As the leading nation of West Africa and one of the most powerful nations in Africa, Nigeria is highly respected from all over the world, especially in China. China and Nigeria are strategic partners sharing with similar cultures, historical background, celebrating their independence on the same day, and highly complementary economies. The friendship has borne rich fruits covering almost all fields in recent years, but just as Chinese Foreign Minister Wang Yi said during his visit to Abuja in January 2017: “Compared with the size, population and market of China and Nigeria, the two countries cooperation still have a large potential to be deepened”. Also, during his visit to four West African nations, he said “in the past, China support African nations to attain political independence, but this time the Chinese people are willing to support African nations gain economic independence; the Belt and Road can act a platform to attain the economic independence”.
With so much dependence on oil, the other sectors of the economy have been poorly developed as well as underutilization of her manpower, this has promoted the Nigeria government to opt for more options to diversify its economy as well as to train more talents who would be able to shoulder the responsibility in this new era. Meanwhile, China through the platform like the Forum on China-Africa Cooperation (FOCAC), the Belt and Road Initiative and many other mechanisms, shows its strong willingness to share its experience and attain common development with other nations.
Over the last decade, China has become a major economic partner of Nigeria. Nigeria is China number one engineering market, number two export market, number three trading partner and major investment destination in Africa. Trade between China and Nigeria has increased from $2 billion in 2005 to $6.5 billion in the first five months of 2017, an increase of 33 percent, over the same period in 2016. This represented 7.6 percent of the total trade volume between China and Africa and 36.4 percent of total trade volume between China and ECOWAS. China investment in Nigeria grew by 27 percent in 2016. China’s total investment in Nigeria has climbed to $15b. The nation is presently affectionately referred to as “Africa’s China” among global investors.
More so, the influx of Chinese technology, management and experienced talents, have greatly boosts the diversification and development of Nigerian economy. Recently the strong willingness and enthusiasm which the local people welcome Chinese product is encouraging, Chinese products had become the pillar of the local economy and made their hometown a better place. Nigeria has all the required qualities to become another world manufacturer, and China has the willingness and ability to support Nigeria realize its potential. China and Nigeria need to find a platform and mechanism to effectively conduct their cooperation, and this is the role the Belt and Road Initiative plays.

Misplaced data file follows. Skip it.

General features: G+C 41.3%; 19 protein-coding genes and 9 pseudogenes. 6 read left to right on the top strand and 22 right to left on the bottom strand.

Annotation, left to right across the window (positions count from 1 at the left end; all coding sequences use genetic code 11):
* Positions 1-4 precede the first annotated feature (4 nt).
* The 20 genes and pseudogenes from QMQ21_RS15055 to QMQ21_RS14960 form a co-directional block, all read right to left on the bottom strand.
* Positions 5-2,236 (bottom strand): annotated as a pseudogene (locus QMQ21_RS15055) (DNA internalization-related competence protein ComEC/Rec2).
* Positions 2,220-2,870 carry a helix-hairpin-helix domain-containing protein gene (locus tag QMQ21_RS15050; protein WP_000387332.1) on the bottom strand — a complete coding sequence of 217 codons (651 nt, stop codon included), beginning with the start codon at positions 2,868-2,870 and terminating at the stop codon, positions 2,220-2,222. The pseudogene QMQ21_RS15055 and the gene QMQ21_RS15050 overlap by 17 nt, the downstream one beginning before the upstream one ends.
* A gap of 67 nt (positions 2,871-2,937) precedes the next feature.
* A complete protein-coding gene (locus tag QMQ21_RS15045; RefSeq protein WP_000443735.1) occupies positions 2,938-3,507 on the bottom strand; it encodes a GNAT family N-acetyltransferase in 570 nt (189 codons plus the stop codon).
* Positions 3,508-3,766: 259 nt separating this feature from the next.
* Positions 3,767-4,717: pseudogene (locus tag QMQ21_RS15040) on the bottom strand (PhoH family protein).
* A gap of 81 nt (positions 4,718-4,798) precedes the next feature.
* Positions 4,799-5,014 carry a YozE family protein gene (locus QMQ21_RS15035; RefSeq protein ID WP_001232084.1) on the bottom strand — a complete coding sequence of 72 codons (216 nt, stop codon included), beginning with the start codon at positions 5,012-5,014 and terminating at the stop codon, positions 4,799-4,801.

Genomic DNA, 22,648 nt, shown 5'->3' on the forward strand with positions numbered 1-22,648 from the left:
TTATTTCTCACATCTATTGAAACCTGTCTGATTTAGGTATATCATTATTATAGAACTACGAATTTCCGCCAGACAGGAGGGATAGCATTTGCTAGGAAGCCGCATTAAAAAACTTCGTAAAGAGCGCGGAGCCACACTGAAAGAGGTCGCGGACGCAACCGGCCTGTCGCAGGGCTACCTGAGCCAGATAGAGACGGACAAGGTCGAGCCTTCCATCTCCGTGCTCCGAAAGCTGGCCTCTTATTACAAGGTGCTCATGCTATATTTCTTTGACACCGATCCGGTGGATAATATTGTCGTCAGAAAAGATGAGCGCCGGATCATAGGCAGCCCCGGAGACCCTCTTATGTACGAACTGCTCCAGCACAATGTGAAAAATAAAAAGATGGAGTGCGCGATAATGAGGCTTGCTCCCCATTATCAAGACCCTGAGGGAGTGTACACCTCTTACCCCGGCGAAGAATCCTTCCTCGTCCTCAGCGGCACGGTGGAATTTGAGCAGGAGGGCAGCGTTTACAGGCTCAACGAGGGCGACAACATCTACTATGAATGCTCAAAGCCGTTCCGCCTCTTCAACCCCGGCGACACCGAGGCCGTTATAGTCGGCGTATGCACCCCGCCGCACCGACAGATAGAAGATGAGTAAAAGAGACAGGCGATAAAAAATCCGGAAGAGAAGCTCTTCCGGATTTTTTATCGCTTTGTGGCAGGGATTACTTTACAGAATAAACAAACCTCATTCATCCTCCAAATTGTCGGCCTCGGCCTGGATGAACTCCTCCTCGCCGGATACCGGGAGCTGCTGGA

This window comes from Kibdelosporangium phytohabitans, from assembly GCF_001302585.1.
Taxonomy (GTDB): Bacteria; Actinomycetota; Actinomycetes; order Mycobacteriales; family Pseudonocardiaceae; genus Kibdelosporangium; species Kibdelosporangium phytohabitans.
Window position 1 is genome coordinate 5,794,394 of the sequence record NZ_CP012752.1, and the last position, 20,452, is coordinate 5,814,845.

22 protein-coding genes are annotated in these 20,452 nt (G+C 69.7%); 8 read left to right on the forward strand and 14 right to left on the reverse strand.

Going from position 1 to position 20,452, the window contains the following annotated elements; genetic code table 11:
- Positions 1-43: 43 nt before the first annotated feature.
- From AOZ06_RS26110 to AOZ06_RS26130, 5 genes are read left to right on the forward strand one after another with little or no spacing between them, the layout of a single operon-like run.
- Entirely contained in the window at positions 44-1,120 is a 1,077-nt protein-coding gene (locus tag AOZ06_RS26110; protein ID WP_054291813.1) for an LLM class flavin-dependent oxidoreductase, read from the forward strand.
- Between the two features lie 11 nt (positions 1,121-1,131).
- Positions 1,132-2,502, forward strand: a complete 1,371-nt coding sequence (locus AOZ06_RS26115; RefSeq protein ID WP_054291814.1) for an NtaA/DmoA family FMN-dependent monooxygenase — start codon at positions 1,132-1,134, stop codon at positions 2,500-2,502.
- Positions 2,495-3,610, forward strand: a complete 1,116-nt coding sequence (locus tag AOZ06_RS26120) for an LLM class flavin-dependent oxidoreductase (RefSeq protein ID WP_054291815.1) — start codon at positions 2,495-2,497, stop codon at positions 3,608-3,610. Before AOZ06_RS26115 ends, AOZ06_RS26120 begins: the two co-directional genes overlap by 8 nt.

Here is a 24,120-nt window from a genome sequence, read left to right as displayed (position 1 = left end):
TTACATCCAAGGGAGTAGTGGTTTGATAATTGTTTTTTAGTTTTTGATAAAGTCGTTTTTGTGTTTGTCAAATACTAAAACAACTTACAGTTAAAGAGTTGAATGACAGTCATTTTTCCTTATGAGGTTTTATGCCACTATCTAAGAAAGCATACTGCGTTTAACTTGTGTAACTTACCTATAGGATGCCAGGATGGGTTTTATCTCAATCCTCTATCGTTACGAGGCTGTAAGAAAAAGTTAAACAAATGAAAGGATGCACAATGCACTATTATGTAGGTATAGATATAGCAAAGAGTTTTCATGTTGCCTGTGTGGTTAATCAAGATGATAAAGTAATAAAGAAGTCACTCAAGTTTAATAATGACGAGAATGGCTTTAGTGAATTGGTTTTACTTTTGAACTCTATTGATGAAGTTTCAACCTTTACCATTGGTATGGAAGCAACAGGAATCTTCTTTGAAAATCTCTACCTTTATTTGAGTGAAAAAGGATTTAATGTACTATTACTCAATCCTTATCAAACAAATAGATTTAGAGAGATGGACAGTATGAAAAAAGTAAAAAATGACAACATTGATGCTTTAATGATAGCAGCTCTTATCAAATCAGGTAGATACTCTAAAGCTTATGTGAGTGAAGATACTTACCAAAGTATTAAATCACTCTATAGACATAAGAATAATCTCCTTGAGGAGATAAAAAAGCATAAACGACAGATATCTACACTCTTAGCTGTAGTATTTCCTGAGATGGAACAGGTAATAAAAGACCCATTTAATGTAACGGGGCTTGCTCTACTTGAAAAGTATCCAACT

As Ehizuelen Michael, a researcher and the executive director at the Institute of African Studies, Zhejiang Normal University, said, “Africa needs sharity and not charity”. With the economy, population and market of the Belt and Road participating countries, the initiative will make a great impact on the world economy in the coming years. For example, the building of the Lekki Free Trade Zone possesses some economic significance with the aim of cutting down the country’s reliance on imports. The Lekki port will function as a commerce hub extending the Belt and Road further to the West on the African continent. Also on June 7, 2018, Nigeria took a bold step in her cooperation with china by signing a direct currency swap deal which is expected to last within a period of three years. China is willing to work with Nigerian friends to more actively participate in the initiative, and lay a more solid foundation and foster greater connectivity for world economic growth.
Edeh Emmanuel Chidiebere, from Nigeria, is currently studying at Zhejiang Normal University, Zhejiang province. He is a master's student of Chinese language and also a beneficiary of OBOR through FOCAC.
The opinions expressed here are those of the writer and do not represent the views of China Daily and China Daily website.